Organisatie - 5 april 2012

Vision: Confusion about health is no simple problem

Confused and helpless, that's how all that conflicting health advice leaves us feeling. At least, that is the conclusion drawn by the authors of a Dutch book entitled The Health Epidemic.

Clearly it is high time for less frivolous science and more restraint in the media. Confusion among the public is indeed a problem, says Edith Feskens, epidemiologist with the Human Nutrition Group, but this analysis and criticism are much too simplistic.
‘Like others, I am noticing the confusion among the public in my day-to-day life and in our research. There's a stream of health advice about, say, peanut butter: today it is good for you, tomorrow it is bad for you. The authors of this book lay the blame on scientists who are too eager to publish their findings. They claim that this prompts the media to write about a certain subject more often, such as ADHD. This triggers a self-reinforcing mechanism that involves more people going to the doctor. Then, as the number of diagnoses increases, yet more is written on the topic.
But the authors are ignoring the fact that these days everyone immediately turns to the internet, where they are confronted with a wealth of information. And conflicting information at that, since it is simply a fact that research delivers conflicting results, and they are all posted on the internet without delay. This is a tricky problem and I do not know how it can be solved.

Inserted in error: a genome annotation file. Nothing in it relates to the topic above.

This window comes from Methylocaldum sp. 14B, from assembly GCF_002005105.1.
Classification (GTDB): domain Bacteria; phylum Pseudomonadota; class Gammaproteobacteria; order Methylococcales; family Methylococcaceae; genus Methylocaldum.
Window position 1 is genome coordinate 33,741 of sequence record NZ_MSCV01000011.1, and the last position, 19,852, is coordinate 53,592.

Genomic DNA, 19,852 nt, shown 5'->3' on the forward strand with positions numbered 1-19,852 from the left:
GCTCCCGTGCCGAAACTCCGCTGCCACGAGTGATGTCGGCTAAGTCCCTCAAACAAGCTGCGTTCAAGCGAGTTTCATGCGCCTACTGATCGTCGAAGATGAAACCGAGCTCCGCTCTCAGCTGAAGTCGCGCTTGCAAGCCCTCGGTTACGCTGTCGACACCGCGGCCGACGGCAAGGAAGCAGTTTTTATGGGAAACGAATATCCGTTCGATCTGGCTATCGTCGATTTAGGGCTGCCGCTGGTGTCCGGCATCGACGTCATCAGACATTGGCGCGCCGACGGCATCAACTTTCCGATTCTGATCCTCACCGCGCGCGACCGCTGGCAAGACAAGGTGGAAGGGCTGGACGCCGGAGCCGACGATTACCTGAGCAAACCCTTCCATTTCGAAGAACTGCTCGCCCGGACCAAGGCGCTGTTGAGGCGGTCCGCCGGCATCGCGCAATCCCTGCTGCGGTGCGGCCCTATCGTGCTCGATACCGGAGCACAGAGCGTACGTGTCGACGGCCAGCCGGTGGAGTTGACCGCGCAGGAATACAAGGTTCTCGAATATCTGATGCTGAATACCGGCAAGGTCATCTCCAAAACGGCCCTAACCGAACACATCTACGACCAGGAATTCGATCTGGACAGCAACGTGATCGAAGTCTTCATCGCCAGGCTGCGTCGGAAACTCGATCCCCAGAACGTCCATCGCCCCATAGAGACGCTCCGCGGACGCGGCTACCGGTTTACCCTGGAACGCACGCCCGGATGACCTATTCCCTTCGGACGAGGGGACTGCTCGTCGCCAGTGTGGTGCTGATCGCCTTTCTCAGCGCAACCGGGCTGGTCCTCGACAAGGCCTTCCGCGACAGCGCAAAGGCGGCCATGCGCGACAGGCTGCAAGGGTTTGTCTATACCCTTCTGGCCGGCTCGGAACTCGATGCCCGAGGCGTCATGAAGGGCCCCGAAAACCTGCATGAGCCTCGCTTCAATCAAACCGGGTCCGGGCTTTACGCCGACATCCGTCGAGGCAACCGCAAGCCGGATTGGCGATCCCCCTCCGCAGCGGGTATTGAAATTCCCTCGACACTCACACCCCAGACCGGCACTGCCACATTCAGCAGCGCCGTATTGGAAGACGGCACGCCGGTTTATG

What's more, the idea that we look for frivolous connections in datasets is completely alien to me. In good epidemiological research, you use a hypothesis that is based on something; You have to have evidence for correlations. What we do indeed need to do carefully is communicate. Often the publication itself is described perfectly well in a press release. But you have to draw in the rest of the field, set the thing in its context and refer to the guidelines of the Netherlands Nutrition Centre. All too easily, these nuances are omitted in the press release and neglected by journalists.
There are other issues that the book makes no attempt to tackle. Take, for example, the lack of trust that scientists are coming up against these days. Or the level of prosperity in the Netherlands that means that we are ever more demanding when it comes to our health. The book helps fuel an interesting discussion but the authors don't present a solid enough basis for the idea of a health epidemic.'